part five: use & beauty; challenge & comfort

Reclining Chair (William Morris, 1866)



This week we look at the idea of the "usefulness" of a building from a few different angles. How important is aesthetic delight the "utility" of a building, and vice-versa? Can a useless thing be beautiful? Is a really spectacular building that's hard to live with worth it?

learning objectives

At the conclusion of this part of the course, you should be able to:

  • xxxxx (REMEMBER--recall facts and basic concepts) define, duplicate, list, memorize, repeat, state
  • xxxxx (UNDERSTAND--explain ideas and concepts) classify, describe, discuss, explain, identify, locate, recognize, report, select
  • xxxxx (APPLY--use information in new situations) execute, implement, solve, use, demonstrate, interpret, operate, schedule, sketch
  • xxxxx (ANALYZE--draw connections among ideas) differentiate, organize, relate, compare, contrast, distinguish, examine, experiment, question, test
  • xxxxx (EVALUATE--justify a stand) appraise, argue, defend, judge, select, support, critique, weigh
  • xxxxxx (CREATE--produce new or original work) design, assemble, conjecture, develop, formulate, investigate

for Thursday (11 PM)

Use and Beauty

Vitruvius had established three criteria for architectural merit: firmitas, utilitas, and venustas. Taking for granted the first one--since what good is a building at all if it can't support the weight of its roof?--a number of writers through the nineteenth century and beyond considered the importance of "use" and "beauty," often finding them dependent on one another. Consider how these themes are valued by:

  • William Morris (England, 1834-96)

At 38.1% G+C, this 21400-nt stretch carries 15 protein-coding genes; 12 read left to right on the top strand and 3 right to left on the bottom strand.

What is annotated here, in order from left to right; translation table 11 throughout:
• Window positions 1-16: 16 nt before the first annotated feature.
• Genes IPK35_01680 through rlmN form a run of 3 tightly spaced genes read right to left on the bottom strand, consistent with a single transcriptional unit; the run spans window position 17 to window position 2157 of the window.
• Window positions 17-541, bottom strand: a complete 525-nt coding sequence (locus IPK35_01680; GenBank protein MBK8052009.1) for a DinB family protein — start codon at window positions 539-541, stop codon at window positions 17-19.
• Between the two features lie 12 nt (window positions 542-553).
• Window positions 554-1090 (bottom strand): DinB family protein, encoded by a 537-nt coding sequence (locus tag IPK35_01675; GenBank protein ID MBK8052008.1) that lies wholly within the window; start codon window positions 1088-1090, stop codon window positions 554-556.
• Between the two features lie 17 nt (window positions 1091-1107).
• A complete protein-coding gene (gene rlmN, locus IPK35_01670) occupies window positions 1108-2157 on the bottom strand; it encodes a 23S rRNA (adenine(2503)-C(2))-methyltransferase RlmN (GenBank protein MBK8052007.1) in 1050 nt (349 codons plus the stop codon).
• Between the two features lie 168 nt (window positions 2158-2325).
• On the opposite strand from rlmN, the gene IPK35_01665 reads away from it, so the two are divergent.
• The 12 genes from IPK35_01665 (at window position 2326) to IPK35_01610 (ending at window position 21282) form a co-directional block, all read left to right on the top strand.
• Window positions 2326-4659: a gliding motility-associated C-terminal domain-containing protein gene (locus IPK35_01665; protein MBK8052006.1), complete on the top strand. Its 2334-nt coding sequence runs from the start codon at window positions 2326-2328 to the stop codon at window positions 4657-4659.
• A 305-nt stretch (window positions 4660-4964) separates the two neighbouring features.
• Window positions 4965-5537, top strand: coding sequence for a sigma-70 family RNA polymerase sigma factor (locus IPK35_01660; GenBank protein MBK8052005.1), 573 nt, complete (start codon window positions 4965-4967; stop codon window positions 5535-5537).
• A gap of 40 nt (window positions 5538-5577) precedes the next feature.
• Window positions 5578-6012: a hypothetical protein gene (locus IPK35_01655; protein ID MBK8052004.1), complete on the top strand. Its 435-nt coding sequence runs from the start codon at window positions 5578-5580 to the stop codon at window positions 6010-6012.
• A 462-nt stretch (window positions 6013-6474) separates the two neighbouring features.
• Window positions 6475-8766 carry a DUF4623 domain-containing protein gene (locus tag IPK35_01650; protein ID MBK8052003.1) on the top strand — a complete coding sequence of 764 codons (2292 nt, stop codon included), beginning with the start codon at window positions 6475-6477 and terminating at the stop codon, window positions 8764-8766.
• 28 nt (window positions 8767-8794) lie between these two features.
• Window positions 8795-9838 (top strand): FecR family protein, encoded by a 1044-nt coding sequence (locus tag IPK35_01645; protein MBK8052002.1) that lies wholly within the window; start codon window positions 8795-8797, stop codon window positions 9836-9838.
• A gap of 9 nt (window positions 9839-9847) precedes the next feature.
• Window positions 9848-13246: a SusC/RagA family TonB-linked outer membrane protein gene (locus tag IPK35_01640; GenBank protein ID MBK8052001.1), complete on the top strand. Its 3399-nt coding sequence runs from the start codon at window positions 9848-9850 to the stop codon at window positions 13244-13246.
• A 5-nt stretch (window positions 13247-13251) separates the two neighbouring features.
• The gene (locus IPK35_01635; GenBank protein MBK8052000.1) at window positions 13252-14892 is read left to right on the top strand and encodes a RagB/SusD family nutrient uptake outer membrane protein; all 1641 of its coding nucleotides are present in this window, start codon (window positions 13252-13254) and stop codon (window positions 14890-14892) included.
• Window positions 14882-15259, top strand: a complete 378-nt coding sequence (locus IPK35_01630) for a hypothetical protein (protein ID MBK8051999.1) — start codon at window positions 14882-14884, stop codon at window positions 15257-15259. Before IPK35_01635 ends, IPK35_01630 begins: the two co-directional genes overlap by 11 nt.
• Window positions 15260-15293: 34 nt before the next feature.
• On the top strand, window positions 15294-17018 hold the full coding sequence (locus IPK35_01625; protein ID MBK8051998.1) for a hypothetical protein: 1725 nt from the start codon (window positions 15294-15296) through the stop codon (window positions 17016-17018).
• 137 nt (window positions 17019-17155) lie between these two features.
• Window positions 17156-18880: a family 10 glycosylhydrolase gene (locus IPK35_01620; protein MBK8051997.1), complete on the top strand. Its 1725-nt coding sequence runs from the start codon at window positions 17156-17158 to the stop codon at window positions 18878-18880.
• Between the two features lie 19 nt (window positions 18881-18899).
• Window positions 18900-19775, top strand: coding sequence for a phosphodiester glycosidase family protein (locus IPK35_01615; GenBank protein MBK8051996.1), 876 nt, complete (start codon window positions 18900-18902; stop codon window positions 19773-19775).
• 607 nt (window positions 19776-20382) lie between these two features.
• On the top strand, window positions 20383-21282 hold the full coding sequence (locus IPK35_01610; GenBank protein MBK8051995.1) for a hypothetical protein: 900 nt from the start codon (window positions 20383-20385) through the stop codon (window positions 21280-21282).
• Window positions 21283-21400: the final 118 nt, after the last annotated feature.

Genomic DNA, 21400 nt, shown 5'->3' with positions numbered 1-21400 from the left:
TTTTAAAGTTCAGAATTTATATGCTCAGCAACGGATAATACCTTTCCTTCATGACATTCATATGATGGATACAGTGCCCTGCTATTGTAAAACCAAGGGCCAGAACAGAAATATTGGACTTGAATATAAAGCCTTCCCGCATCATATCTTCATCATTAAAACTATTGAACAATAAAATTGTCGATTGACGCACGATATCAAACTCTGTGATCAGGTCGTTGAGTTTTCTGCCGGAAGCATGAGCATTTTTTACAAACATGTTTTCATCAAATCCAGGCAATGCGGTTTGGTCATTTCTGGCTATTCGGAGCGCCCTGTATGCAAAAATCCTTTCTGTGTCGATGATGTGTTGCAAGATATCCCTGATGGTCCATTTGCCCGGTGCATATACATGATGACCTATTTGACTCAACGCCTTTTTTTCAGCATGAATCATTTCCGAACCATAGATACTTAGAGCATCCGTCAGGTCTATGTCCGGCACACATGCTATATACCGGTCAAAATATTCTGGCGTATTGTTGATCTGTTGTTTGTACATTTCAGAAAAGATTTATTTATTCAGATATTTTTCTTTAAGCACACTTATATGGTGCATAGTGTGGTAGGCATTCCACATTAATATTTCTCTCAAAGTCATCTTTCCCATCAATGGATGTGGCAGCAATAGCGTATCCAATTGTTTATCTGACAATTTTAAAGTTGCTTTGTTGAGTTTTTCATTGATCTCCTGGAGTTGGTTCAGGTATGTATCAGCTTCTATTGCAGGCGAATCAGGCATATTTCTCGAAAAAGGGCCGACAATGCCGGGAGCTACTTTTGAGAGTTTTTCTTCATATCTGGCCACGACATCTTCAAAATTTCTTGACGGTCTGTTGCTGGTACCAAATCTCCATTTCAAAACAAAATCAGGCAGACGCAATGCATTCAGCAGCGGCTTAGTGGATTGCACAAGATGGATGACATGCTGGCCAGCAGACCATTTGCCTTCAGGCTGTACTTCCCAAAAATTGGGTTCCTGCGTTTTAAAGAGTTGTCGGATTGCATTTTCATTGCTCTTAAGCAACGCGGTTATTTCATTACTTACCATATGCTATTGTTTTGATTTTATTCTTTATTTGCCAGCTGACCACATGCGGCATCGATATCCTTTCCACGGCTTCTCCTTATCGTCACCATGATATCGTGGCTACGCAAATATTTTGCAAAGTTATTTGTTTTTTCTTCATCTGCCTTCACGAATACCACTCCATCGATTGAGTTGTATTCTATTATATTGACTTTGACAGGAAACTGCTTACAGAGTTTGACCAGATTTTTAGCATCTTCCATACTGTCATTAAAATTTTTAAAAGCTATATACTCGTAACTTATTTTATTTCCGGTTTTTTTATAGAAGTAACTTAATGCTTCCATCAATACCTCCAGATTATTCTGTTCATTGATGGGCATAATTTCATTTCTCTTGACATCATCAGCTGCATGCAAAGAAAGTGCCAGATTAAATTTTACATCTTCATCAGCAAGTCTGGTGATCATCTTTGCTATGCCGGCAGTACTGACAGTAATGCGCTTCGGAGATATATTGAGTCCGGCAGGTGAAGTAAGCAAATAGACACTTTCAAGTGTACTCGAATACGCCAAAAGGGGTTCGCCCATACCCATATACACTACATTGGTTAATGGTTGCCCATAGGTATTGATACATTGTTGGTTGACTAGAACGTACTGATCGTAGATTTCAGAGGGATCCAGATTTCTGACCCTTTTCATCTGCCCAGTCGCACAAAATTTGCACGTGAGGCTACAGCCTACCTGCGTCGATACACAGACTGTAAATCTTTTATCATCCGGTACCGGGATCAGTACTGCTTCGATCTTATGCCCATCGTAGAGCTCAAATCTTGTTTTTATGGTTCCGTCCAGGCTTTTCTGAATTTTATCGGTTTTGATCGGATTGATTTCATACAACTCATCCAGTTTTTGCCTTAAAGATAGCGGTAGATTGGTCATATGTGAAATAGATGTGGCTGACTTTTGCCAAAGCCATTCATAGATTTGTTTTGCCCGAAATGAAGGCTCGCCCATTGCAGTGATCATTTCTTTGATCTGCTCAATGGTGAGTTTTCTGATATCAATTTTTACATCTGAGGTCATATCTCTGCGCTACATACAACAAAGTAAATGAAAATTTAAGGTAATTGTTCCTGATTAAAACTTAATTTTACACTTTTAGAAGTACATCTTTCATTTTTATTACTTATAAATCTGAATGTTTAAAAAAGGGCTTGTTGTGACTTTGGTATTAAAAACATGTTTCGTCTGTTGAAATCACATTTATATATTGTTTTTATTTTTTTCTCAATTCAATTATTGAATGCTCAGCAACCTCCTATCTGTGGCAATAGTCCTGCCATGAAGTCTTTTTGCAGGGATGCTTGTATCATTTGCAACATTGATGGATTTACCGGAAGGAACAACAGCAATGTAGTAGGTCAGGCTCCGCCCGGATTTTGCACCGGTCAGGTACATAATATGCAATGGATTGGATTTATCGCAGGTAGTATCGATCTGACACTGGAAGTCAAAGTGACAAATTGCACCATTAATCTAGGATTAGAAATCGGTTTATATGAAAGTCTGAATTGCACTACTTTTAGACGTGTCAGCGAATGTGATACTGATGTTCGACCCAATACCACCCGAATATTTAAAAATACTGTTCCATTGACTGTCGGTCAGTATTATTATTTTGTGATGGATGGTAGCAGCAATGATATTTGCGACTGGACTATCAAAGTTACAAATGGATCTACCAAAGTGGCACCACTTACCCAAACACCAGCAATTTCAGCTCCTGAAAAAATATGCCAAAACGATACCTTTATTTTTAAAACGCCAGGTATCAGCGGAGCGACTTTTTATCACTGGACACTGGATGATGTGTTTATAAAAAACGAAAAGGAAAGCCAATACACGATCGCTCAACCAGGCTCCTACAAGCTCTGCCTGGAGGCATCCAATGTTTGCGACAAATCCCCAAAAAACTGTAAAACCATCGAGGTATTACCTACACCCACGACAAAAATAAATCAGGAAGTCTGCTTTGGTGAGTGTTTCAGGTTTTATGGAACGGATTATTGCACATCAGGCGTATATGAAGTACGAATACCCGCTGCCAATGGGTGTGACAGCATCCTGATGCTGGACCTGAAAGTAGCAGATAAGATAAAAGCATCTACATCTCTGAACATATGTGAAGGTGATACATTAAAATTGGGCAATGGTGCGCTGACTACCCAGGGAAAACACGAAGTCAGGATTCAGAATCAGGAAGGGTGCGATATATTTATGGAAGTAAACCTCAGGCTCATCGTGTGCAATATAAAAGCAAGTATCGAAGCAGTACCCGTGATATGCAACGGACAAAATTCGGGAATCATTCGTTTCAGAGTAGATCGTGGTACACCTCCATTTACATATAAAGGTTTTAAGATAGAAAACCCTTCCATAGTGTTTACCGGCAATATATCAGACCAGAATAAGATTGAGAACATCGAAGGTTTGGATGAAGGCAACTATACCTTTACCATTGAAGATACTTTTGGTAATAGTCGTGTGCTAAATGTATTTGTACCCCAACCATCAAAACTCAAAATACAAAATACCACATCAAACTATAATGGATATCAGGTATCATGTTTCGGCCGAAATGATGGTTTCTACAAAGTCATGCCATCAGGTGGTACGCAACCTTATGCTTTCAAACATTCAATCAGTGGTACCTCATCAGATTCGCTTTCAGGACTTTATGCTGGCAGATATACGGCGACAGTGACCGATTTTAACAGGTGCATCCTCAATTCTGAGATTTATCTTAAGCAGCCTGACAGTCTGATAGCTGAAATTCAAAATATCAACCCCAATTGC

• Eugène Emmanuel Viollet-le-Duc (France, 1814-79)

While Morris and Viollet-le-Duc represent very different views of architecture and design, they share the importance of usefulness (which they both value) and aesthetics (although they define merit in the latter quite differently). (They were also, each of them, rather interested in structural design inspired by the middle ages, but their applications are rather divergent here, too.)

Also part of this conversation of use and beauty, in the latter days of both Morris' and Viollet's lives, the world's most famous and influential architecture school was founded. Founded in Paris, the Ecole des Beaux-Arts espoused yet another way to think about the interplay of firmitas, utilitas, and venustas--with a yet another definition for the latter.

Watch this mini-lecture on the Ecole:

  • Take this quiz

for Monday (11 AM)


  • Watch this presentation on the history of "art" in architecture: Italian Baroque, Seattle Church, Farnsworth; Decon

In your pairs/groups, investigate the "disaster" building assigned to you last week.


Directions for the disaster project. Submit tonight. Gallery or instagram.

for Monday (11 AM)

Project 1 (cont.)

Submit your final essay tonight.

  • Here is the grading rubic.

for Monday (11 AM)

continuing project 1

Develop your history into an essay

Submit for peer review

Find the rubric here

for Tuesday: on campus

red yellow blue


  • Challenge.& Comfort (Goldberger)
  • Disaster buildings
  • Use & Beauty

Presentation & Reflection

for Tuesday: online

red yellow blue


  • Challenge.& Comfort (Goldberger)
  • Disaster buildings
  • Use & Beauty

Presentation & Reflection

  • History: Classicisms à la Speer, Lincoln, Seagram
  • profession/education: Ecole, licensure, ID, engineers